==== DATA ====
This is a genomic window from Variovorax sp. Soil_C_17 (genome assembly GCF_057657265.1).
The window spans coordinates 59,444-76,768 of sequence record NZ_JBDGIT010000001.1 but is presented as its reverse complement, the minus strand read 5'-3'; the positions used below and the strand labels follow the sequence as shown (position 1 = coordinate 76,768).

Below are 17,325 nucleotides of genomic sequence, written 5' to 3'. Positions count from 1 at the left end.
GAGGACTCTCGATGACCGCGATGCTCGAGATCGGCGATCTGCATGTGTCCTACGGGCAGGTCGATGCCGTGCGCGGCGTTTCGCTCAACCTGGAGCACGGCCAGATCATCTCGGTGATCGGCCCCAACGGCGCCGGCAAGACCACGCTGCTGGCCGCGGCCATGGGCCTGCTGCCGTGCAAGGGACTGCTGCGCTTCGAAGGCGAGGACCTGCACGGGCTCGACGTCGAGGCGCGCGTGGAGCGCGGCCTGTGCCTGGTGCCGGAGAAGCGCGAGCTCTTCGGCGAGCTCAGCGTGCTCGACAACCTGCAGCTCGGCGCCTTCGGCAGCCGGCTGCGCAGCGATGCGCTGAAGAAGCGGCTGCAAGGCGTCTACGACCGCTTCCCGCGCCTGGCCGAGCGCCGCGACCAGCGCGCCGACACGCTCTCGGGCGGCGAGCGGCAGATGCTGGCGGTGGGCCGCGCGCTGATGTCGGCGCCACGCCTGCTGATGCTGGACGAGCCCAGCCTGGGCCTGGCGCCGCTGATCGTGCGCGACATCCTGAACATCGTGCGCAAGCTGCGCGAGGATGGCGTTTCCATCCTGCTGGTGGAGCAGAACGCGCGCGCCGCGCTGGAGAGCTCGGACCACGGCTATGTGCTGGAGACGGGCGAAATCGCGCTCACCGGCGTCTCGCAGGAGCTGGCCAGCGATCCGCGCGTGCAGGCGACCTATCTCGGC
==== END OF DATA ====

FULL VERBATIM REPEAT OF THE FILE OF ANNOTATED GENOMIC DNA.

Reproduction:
This is a genomic window from Variovorax sp. Soil_C_17 (genome assembly GCF_057657265.1).
The window spans coordinates 59,444-76,768 of sequence record NZ_JBDGIT010000001.1 but is presented as its reverse complement, the minus strand read 5'-3'; the positions used below and the strand labels follow the sequence as shown (position 1 = coordinate 76,768).

Below are 17,325 nucleotides of genomic sequence, written 5' to 3'. Positions count from 1 at the left end.
GAGGACTCTCGATGACCGCGATGCTCGAGATCGGCGATCTGCATGTGTCCTACGGGCAGGTCGATGCCGTGCGCGGCGTTTCGCTCAACCTGGAGCACGGCCAGATCATCTCGGTGATCGGCCCCAACGGCGCCGGCAAGACCACGCTGCTGGCCGCGGCCATGGGCCTGCTGCCGTGCAAGGGACTGCTGCGCTTCGAAGGCGAGGACCTGCACGGGCTCGACGTCGAGGCGCGCGTGGAGCGCGGCCTGTGCCTGGTGCCGGAGAAGCGCGAGCTCTTCGGCGAGCTCAGCGTGCTCGACAACCTGCAGCTCGGCGCCTTCGGCAGCCGGCTGCGCAGCGATGCGCTGAAGAAGCGGCTGCAAGGCGTCTACGACCGCTTCCCGCGCCTGGCCGAGCGCCGCGACCAGCGCGCCGACACGCTCTCGGGCGGCGAGCGGCAGATGCTGGCGGTGGGCCGCGCGCTGATGTCGGCGCCACGCCTGCTGATGCTGGACGAGCCCAGCCTGGGCCTGGCGCCGCTGATCGTGCGCGACATCCTGAACATCGTGCGCAAGCTGCGCGAGGATGGCGTTTCCATCCTGCTGGTGGAGCAGAACGCGCGCGCCGCGCTGGAGAGCTCGGACCACGGCTATGTGCTGGAGACGGGCGAAATCGCGCTCACCGGCGTCTCGCAGGAGCTGGCCAGCGATCCGCGCGTGCAGGCGACCTATCTCGGC